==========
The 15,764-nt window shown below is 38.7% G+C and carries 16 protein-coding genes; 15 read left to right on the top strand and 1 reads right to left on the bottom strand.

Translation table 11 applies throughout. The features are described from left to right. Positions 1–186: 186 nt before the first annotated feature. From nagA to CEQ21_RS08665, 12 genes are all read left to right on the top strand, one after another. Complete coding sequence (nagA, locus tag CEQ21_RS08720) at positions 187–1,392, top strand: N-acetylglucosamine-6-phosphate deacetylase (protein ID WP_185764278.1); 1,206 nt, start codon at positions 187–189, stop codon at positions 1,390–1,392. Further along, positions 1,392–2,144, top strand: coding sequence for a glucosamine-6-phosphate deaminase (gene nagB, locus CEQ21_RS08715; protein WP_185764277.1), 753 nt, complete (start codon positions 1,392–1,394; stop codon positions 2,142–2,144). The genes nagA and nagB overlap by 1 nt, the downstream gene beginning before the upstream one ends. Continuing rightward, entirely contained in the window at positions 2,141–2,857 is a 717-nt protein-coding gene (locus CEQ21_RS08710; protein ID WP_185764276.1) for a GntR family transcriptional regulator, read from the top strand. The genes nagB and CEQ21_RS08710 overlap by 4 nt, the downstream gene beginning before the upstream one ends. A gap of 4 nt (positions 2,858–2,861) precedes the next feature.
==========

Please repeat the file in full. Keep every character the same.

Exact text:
The 15,764-nt window shown below is 38.7% G+C and carries 16 protein-coding genes; 15 read left to right on the top strand and 1 reads right to left on the bottom strand.

Translation table 11 applies throughout. The features are described from left to right. Positions 1–186: 186 nt before the first annotated feature. From nagA to CEQ21_RS08665, 12 genes are all read left to right on the top strand, one after another. Complete coding sequence (nagA, locus tag CEQ21_RS08720) at positions 187–1,392, top strand: N-acetylglucosamine-6-phosphate deacetylase (protein ID WP_185764278.1); 1,206 nt, start codon at positions 187–189, stop codon at positions 1,390–1,392. Further along, positions 1,392–2,144, top strand: coding sequence for a glucosamine-6-phosphate deaminase (gene nagB, locus CEQ21_RS08715; protein WP_185764277.1), 753 nt, complete (start codon positions 1,392–1,394; stop codon positions 2,142–2,144). The genes nagA and nagB overlap by 1 nt, the downstream gene beginning before the upstream one ends. Continuing rightward, entirely contained in the window at positions 2,141–2,857 is a 717-nt protein-coding gene (locus CEQ21_RS08710; protein ID WP_185764276.1) for a GntR family transcriptional regulator, read from the top strand. The genes nagB and CEQ21_RS08710 overlap by 4 nt, the downstream gene beginning before the upstream one ends. A gap of 4 nt (positions 2,858–2,861) precedes the next feature.